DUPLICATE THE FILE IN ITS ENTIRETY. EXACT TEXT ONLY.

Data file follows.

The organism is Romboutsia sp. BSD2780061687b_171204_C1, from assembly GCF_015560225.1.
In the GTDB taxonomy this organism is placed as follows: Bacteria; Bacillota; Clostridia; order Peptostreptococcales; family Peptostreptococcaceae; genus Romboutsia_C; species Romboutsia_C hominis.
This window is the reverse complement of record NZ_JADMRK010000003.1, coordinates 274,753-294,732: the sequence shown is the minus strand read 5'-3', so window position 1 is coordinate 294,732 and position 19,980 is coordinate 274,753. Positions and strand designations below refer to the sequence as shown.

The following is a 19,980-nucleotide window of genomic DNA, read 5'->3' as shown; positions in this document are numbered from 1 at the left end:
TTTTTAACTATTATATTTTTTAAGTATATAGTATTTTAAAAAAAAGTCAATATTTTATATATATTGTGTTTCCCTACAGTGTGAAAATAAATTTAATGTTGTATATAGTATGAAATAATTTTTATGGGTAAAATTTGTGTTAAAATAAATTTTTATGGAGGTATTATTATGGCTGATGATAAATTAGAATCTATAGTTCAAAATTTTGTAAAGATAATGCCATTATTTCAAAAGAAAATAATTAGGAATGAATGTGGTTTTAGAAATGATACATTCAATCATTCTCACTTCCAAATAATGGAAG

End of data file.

The organism is Romboutsia sp. BSD2780061687b_171204_C1, from assembly GCF_015560225.1.
In the GTDB taxonomy this organism is placed as follows: Bacteria; Bacillota; Clostridia; order Peptostreptococcales; family Peptostreptococcaceae; genus Romboutsia_C; species Romboutsia_C hominis.
This window is the reverse complement of record NZ_JADMRK010000003.1, coordinates 274,753-294,732: the sequence shown is the minus strand read 5'-3', so window position 1 is coordinate 294,732 and position 19,980 is coordinate 274,753. Positions and strand designations below refer to the sequence as shown.

The following is a 19,980-nucleotide window of genomic DNA, read 5'->3' as shown; positions in this document are numbered from 1 at the left end:
TTTTTAACTATTATATTTTTTAAGTATATAGTATTTTAAAAAAAAGTCAATATTTTATATATATTGTGTTTCCCTACAGTGTGAAAATAAATTTAATGTTGTATATAGTATGAAATAATTTTTATGGGTAAAATTTGTGTTAAAATAAATTTTTATGGAGGTATTATTATGGCTGATGATAAATTAGAATCTATAGTTCAAAATTTTGTAAAGATAATGCCATTATTTCAAAAGAAAATAATTAGGAATGAATGTGGTTTTAGAAATGATACATTCAATCATTCTCACTTCCAAATAATGGAAG